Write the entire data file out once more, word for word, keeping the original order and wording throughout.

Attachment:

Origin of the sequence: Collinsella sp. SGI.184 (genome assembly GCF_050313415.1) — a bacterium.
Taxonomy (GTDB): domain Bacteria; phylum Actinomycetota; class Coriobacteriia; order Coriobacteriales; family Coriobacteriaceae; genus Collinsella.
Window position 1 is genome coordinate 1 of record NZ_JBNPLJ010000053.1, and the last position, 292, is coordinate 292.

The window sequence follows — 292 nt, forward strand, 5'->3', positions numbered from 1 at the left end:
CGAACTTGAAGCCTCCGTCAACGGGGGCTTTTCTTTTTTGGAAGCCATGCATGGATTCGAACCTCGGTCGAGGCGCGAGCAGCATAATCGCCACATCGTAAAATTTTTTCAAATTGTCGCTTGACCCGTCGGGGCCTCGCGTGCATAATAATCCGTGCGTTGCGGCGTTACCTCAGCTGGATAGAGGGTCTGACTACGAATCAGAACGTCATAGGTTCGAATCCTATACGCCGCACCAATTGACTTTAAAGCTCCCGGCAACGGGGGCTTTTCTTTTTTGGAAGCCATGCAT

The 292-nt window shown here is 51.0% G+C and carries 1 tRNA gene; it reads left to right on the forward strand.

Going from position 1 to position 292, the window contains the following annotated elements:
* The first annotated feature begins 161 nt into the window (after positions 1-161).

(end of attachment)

Origin of the sequence: Collinsella sp. SGI.184 (genome assembly GCF_050313415.1) — a bacterium.
Taxonomy (GTDB): domain Bacteria; phylum Actinomycetota; class Coriobacteriia; order Coriobacteriales; family Coriobacteriaceae; genus Collinsella.
Window position 1 is genome coordinate 1 of record NZ_JBNPLJ010000053.1, and the last position, 292, is coordinate 292.

The window sequence follows — 292 nt, forward strand, 5'->3', positions numbered from 1 at the left end:
CGAACTTGAAGCCTCCGTCAACGGGGGCTTTTCTTTTTTGGAAGCCATGCATGGATTCGAACCTCGGTCGAGGCGCGAGCAGCATAATCGCCACATCGTAAAATTTTTTCAAATTGTCGCTTGACCCGTCGGGGCCTCGCGTGCATAATAATCCGTGCGTTGCGGCGTTACCTCAGCTGGATAGAGGGTCTGACTACGAATCAGAACGTCATAGGTTCGAATCCTATACGCCGCACCAATTGACTTTAAAGCTCCCGGCAACGGGGGCTTTTCTTTTTTGGAAGCCATGCAT

The 292-nt window shown here is 51.0% G+C and carries 1 tRNA gene; it reads left to right on the forward strand.

Going from position 1 to position 292, the window contains the following annotated elements:
* The first annotated feature begins 161 nt into the window (after positions 1-161).